In her quest to enhance the salient aspects of the musicality of ordinariness, Vanessa Rossetto maintains a nucleus of romantic pragmatism in association with gestures, sentences and combinations of familiar sounds. These snapshots of processed reality contain compositional germs and flashes of humanness in equal doses, situating the listener in the barren area that separates what was forgotten from what’s still vivid in the memory.
However, in The Way You Make Me Feel the Texas resident seems to have privileged the depiction of states deriving from a gathering of oppressive thoughts. The details of everyday are perceptible, but get vanquished by their very accumulation quite frequently. Elements that elsewhere could appear as merely decorative here become the origin of massive droning stratifications. A noble cacophony comprising imperfect shapes and urban untidiness, but also the sort of vaguely friendly echoes which keep us composed as everything gets tangled inside a surplus of cerebral activity. A few moments of tranquillity are granted, yet the anxiety is palpable.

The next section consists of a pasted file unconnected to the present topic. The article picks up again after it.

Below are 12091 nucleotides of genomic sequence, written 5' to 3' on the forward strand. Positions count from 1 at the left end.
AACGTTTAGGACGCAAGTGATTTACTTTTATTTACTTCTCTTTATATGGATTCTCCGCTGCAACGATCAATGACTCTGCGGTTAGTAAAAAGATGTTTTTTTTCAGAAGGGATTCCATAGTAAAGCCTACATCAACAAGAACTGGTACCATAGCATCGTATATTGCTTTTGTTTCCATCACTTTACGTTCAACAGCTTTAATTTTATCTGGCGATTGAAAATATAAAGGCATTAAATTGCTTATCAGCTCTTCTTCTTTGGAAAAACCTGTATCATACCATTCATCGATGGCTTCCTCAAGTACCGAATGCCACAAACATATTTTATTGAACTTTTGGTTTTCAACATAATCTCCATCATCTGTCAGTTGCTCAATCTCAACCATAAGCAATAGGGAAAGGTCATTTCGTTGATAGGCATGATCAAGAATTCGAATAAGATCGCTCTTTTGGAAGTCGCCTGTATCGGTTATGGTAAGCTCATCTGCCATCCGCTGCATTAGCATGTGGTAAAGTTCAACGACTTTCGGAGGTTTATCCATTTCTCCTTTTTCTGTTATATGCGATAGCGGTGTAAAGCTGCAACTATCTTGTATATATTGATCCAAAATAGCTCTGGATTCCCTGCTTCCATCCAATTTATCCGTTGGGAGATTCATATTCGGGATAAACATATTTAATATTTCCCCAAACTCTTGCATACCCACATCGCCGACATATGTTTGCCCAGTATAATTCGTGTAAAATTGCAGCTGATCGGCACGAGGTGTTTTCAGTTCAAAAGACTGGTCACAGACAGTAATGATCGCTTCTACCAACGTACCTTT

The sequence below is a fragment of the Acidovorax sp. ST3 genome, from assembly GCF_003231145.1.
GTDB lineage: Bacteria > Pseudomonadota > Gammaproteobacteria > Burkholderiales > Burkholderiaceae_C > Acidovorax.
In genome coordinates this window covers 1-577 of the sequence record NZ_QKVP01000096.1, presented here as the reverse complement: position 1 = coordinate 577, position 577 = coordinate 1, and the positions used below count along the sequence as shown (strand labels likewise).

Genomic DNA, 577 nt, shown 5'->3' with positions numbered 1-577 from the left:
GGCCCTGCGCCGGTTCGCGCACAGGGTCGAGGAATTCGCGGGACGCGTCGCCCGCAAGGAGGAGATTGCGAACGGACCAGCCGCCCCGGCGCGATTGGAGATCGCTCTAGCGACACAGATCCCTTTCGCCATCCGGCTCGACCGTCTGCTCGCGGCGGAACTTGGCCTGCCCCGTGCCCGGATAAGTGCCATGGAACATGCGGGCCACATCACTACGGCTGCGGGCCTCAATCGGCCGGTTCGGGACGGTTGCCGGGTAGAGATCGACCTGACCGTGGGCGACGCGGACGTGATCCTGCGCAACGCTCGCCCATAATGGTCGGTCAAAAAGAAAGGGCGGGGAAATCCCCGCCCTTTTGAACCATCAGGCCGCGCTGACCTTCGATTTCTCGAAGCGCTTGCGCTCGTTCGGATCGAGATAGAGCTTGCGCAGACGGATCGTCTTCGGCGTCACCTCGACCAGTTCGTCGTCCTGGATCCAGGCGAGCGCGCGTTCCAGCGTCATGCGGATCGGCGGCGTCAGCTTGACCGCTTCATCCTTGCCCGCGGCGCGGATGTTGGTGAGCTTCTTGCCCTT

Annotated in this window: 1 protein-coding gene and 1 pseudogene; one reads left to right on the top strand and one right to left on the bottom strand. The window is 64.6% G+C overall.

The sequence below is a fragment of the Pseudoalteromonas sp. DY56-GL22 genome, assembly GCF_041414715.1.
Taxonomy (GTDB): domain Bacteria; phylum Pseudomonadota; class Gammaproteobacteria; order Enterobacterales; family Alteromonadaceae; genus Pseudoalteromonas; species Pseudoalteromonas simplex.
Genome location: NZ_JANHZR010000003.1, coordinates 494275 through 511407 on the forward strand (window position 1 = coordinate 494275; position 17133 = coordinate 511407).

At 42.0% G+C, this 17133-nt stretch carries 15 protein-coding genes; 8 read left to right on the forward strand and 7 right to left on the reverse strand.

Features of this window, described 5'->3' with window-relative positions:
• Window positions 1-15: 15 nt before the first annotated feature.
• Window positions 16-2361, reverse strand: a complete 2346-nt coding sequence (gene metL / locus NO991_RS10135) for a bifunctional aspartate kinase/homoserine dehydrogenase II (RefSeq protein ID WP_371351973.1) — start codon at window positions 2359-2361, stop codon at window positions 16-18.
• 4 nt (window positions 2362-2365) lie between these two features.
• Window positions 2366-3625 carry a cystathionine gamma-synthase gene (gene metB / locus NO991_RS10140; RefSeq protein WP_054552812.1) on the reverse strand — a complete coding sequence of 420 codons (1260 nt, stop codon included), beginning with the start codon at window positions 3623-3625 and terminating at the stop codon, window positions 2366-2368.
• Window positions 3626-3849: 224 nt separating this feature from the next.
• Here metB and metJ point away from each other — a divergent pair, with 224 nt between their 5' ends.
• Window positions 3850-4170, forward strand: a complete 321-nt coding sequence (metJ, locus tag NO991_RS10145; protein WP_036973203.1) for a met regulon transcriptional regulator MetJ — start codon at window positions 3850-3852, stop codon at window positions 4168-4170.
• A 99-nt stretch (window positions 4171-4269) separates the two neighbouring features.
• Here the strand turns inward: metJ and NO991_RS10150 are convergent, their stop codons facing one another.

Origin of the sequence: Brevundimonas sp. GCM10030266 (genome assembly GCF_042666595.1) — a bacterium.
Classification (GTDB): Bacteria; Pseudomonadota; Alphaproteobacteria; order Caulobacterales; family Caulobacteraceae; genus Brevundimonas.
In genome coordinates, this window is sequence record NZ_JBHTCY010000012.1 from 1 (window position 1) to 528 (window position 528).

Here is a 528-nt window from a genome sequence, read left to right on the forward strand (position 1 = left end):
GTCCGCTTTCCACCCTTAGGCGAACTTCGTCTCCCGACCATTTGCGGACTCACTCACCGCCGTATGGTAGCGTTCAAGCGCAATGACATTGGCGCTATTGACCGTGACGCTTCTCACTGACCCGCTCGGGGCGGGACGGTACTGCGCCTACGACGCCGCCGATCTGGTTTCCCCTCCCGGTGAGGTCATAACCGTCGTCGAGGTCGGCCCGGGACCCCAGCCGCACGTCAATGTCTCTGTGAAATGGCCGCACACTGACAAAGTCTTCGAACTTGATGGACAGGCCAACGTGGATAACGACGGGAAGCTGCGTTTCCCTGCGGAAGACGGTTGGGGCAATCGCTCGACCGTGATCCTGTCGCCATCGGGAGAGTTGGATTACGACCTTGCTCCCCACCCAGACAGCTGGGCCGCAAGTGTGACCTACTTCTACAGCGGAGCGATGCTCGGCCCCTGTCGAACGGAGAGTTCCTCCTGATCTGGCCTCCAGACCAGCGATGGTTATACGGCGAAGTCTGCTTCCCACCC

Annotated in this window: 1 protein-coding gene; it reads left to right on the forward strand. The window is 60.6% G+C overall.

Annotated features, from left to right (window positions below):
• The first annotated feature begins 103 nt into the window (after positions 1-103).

These tracks reveal the introvert attitude of a being whose conduct amidst a group of unknowns mixes circumspection and politeness. At the same instant, the aware mind is looking to escape from the obligations of social superficiality: to achieve that goal, one gets lost in the din while singling out the significant sonic particles and the small rays of light. Another day has passed, a measure of relief finally achieved. What will happen tomorrow is not a concern, at least for now.